"As long as I see birds flying I know I am alive" by Ria Pacquée
Watching Pauline Boudry and Renate Lorenz’s powerful video, we were struck by its layered references to dissent, protest, and resistance. Its setting in public space is particularly notable in these times of domestic lockdown and isolation. Public space, with its implied openness and promise of dynamic interactions, has oftentimes been denied us in the past year. Yet despite these limitations, various forms of protest and collective gathering have occurred in the streets across the globe. Thinking about these sites has led us to a more poetic use of public space in the work of Ria Pacquée, a Belgian artist from the ARGOS collection, who explores public life as a dynamic construction through which identities are shaped.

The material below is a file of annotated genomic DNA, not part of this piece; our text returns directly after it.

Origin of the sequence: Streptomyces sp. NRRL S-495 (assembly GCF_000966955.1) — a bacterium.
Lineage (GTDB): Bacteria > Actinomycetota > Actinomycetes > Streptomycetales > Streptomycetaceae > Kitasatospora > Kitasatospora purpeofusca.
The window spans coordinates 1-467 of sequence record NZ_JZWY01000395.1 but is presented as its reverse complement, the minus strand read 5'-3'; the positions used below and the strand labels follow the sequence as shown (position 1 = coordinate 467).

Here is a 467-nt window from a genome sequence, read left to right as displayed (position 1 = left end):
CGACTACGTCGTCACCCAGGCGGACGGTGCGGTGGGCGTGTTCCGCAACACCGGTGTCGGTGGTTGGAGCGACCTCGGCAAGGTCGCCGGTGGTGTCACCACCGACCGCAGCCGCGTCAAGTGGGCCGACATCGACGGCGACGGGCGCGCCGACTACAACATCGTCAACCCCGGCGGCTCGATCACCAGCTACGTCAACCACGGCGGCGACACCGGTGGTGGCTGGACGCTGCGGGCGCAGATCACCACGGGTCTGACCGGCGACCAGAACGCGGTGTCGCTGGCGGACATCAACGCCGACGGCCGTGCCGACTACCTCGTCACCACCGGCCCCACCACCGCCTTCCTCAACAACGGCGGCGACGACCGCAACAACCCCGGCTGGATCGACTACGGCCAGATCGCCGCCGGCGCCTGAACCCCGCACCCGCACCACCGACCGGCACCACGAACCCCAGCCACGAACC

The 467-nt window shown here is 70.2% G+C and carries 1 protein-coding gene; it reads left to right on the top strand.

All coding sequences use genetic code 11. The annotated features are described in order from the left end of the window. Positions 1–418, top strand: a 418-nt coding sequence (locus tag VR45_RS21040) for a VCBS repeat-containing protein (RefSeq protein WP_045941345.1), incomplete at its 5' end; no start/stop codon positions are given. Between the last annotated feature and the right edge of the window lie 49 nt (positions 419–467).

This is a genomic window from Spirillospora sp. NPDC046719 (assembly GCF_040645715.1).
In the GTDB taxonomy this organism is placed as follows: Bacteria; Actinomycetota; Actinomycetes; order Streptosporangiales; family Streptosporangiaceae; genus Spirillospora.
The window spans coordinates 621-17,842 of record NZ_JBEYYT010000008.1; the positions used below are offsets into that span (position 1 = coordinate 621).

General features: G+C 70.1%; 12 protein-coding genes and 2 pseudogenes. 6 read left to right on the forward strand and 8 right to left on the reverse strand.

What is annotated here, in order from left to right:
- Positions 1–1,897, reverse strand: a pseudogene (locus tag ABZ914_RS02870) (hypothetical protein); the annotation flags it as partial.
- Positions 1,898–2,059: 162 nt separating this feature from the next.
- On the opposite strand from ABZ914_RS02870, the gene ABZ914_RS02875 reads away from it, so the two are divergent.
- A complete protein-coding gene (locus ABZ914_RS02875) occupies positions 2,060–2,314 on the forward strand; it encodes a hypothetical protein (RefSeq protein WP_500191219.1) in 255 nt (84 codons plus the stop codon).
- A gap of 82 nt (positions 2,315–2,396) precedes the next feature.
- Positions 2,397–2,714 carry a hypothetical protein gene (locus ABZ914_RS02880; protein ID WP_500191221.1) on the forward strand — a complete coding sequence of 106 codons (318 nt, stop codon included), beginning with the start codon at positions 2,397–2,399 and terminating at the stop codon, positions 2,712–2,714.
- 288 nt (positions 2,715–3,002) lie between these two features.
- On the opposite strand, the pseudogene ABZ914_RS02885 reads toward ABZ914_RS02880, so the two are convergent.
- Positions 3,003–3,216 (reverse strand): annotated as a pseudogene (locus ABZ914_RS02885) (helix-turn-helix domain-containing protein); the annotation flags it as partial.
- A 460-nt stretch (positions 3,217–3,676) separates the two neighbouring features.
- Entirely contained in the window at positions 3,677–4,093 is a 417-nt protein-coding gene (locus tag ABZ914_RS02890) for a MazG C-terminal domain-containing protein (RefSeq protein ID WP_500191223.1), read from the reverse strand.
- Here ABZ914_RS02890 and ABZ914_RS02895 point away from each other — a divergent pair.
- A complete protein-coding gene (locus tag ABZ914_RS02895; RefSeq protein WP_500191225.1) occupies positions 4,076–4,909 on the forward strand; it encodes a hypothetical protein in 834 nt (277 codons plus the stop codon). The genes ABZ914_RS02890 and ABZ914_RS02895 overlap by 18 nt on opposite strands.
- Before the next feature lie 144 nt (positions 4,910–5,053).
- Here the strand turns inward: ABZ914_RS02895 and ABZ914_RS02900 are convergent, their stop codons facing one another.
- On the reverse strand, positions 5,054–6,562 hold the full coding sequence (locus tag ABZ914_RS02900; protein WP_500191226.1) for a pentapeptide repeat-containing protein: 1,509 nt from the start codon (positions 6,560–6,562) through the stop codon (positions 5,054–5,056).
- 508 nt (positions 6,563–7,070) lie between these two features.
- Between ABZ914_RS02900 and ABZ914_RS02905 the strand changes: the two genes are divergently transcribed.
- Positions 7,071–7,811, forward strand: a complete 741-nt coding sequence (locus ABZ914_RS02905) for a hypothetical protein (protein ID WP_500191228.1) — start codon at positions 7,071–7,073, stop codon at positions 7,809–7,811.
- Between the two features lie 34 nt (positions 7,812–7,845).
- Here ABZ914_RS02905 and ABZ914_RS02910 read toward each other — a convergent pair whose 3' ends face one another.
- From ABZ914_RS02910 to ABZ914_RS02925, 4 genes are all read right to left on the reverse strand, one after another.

In As long as I see birds flying I know I am alive, Pacquée assembles recordings predominantly made in public spaces in Paris, Kathmandu, Athens, Istanbul, Bruges, New York, Varanasi and Antwerp. By juxtaposing images of the sacred with those of a worldly nature, she undercuts the anthropological and scientific potential of her material – a disorienting strategy often used by the artist elsewhere. Two recurring elements, clouds of drifting smoke and prowling birds, evoke a dreamlike and looming atmosphere which makes even the most common gesture appear like being part of an age-old ritual, detaching these motifs from the geocultural realms they belong to.
Selected by ARGOS